AMD is kicking off the Computex show with the announcement of Puma, its first platform for the mobile computing market designed to counter Intel’s successful Centrino platform.
Puma combines a new AMD Turion X2 dual-core mobile processor with ATI Radeon HD 3000 graphics and an ATI chipset. This new platform already has a number of OEM design wins, including Acer, Fujitsu, Fujitsu Siemens Computers, MSI, NEC and Toshiba.
The effort marks AMD’s first unified platform of CPU, graphics and chipset. It’s also the first time AMD (NYSE: AMD) has a real laptop story to tell.
Until now, the company has just taken its desktop parts and tuned them down a little for laptops. Using that approach, AMD has done fairly well in the mobile market. But now it actually has a mobile-specific platform, which can only help against Centrino, one analyst said.
“With this new Puma platform, they have, for the first time, actually tried to think about what a chip inside notebook needs versus what one inside the desktop needs, and they’ve changed the design in many ways to save power without compromising performance in this mobile environment,” said Nathan Brookwood, research fellow with Insight64.
The Puma platform is launching with 2.4GHz and 2.1GHz dual-core processors, which include mobile-specific enhancements like core power management for idle states and battery management; and AMD’s M780G and SB700 chipset, which features the ATI Radeon HD 3200 graphics. The graphics processor was top of the line two years ago and delivers DirectX 10 support for Vista and 1080p HD video playback.
AMD has no plans for quad-core notebooks for now, nor is it interested in pumping up the CPU speed.
“The processor has become a less-important criteria in the purchase of a notebook compared to memory, the screen and graphics performance,” Bahr Mahony, director of AMD’s mobile division, told InternetNews.com.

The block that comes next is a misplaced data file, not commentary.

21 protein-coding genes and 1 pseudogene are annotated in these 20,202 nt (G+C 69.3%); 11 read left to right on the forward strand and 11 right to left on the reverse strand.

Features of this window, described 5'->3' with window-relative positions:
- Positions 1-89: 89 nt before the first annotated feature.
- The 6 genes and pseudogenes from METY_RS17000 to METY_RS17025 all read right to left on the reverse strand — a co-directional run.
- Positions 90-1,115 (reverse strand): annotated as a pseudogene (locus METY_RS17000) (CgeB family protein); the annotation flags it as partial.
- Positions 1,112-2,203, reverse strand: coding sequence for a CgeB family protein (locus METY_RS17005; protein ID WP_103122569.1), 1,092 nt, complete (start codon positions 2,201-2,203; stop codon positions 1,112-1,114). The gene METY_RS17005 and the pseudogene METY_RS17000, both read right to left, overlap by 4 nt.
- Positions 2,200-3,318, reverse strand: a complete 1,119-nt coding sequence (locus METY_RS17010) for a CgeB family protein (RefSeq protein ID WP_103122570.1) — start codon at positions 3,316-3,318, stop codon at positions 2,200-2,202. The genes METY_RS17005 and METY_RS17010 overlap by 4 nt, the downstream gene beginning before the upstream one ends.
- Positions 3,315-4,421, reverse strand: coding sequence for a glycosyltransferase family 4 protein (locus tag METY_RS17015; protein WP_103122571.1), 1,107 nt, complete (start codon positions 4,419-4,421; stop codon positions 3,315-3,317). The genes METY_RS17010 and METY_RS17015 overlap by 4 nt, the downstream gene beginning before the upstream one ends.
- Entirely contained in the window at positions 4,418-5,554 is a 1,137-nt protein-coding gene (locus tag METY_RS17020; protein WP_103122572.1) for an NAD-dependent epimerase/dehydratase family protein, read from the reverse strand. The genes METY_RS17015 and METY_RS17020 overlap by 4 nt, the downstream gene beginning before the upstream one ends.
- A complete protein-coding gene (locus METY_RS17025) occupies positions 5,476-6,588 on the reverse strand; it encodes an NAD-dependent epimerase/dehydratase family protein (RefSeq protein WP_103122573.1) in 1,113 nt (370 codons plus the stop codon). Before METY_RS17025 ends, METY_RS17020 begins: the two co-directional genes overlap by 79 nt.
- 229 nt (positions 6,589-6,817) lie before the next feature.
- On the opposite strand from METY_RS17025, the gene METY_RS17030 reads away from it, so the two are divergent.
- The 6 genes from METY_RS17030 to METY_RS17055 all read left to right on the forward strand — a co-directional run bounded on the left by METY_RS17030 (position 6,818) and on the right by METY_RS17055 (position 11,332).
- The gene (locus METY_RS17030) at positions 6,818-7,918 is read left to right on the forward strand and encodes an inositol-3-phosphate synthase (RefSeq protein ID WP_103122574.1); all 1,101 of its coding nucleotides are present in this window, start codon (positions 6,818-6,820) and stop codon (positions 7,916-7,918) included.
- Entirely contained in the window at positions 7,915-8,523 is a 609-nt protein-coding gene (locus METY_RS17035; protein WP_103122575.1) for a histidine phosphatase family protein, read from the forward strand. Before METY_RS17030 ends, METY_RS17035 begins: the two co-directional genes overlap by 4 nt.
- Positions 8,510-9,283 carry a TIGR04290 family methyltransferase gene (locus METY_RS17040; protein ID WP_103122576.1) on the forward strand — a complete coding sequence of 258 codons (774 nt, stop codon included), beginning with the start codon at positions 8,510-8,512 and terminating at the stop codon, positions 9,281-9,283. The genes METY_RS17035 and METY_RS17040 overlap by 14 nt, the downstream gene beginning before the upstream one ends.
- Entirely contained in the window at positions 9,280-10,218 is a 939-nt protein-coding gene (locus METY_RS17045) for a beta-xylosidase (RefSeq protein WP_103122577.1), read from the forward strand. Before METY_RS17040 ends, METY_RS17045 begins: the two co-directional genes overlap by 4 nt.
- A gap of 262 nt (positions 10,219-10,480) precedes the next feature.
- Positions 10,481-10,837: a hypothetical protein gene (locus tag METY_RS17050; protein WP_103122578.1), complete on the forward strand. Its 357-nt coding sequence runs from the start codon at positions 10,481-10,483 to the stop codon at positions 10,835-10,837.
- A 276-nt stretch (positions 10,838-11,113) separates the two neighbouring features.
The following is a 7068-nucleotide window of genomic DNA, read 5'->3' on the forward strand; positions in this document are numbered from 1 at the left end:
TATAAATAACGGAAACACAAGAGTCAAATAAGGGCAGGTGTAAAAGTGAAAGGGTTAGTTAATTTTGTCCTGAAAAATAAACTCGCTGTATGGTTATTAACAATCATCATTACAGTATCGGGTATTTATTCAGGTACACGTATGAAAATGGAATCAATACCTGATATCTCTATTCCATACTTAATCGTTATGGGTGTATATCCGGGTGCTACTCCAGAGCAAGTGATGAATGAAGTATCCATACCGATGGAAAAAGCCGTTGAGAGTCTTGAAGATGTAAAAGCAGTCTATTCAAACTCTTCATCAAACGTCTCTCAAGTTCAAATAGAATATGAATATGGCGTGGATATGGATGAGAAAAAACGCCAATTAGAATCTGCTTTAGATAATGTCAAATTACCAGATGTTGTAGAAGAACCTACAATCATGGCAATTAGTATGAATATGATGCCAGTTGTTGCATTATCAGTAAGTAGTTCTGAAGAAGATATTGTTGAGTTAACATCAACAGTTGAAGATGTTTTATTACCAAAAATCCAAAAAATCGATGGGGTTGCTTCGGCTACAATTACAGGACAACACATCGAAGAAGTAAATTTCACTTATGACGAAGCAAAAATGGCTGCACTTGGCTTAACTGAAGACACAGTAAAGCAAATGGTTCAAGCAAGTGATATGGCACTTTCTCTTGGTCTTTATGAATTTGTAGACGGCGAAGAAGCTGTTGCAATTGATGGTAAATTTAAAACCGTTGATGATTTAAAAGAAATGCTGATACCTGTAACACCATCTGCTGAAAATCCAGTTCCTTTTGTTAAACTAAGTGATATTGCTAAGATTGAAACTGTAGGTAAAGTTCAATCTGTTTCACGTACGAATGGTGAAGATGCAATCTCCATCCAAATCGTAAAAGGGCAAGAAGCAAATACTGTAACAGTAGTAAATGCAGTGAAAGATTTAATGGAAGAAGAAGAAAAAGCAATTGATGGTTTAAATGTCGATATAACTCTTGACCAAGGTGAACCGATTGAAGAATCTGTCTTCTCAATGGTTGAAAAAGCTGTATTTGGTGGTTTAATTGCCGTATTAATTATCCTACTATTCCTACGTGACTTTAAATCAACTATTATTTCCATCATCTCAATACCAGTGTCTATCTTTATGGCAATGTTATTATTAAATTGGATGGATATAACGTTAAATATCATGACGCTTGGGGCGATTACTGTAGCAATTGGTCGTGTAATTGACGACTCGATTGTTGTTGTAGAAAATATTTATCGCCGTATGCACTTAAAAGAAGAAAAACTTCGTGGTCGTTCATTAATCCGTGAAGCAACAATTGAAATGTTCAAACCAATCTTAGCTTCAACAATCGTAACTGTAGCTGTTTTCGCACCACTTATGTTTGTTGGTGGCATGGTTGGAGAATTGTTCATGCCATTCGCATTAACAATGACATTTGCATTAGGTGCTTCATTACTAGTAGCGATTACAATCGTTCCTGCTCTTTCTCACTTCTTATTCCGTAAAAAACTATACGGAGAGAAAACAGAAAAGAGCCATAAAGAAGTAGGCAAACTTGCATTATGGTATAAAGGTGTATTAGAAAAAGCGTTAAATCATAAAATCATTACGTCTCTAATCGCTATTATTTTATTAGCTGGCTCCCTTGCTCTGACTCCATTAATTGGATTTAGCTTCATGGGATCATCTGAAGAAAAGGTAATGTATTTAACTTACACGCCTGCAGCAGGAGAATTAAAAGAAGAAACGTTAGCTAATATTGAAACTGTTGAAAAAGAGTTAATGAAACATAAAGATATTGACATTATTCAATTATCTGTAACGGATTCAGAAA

However, it won’t be the CPU keeping AMD from targeting the enterprise with the Puma. Instead, that decision is due to battery life: Puma will offer between 4.5 to five hours of battery life, but OEMs want five to six hours for business customers, Mahony said.
Still, battery life is a chief factor in many of Puma’s elements. The design’s 780 chipset has a feature called PowerXpress that allows the notebook to switch between integrated and discrete graphics on the notebook.
As a result, OEMs can build the notebook with a discrete graphics processor — either AMD’s or nVidia’s — and then the user can switch between the integrated and discrete graphics depending on the performance or power savings they want.
Switching from discrete to integrated graphics can mean 90 more minutes of battery life, Mahony said.
Along with becoming AMD’s first unified CPU, graphics and chipset platform, Puma also assists the company in planning for the future, Mahony said.
“We found the platform to be a significant milestone for us,” he said. “We were able to achieve balance throughout the platform and that experience will be vital for the next platform, Fusion.”
Brookwood said it does help AMD catch up to Intel in the area of platform integration, since Intel has had something similar for a while. It offers CPU and chipset integration with a GPU, either AMD’s or nVidia’s, on its laptop platform. Still, he felt Puma is a big help for AMD.
This article was first published on InternetNews.com.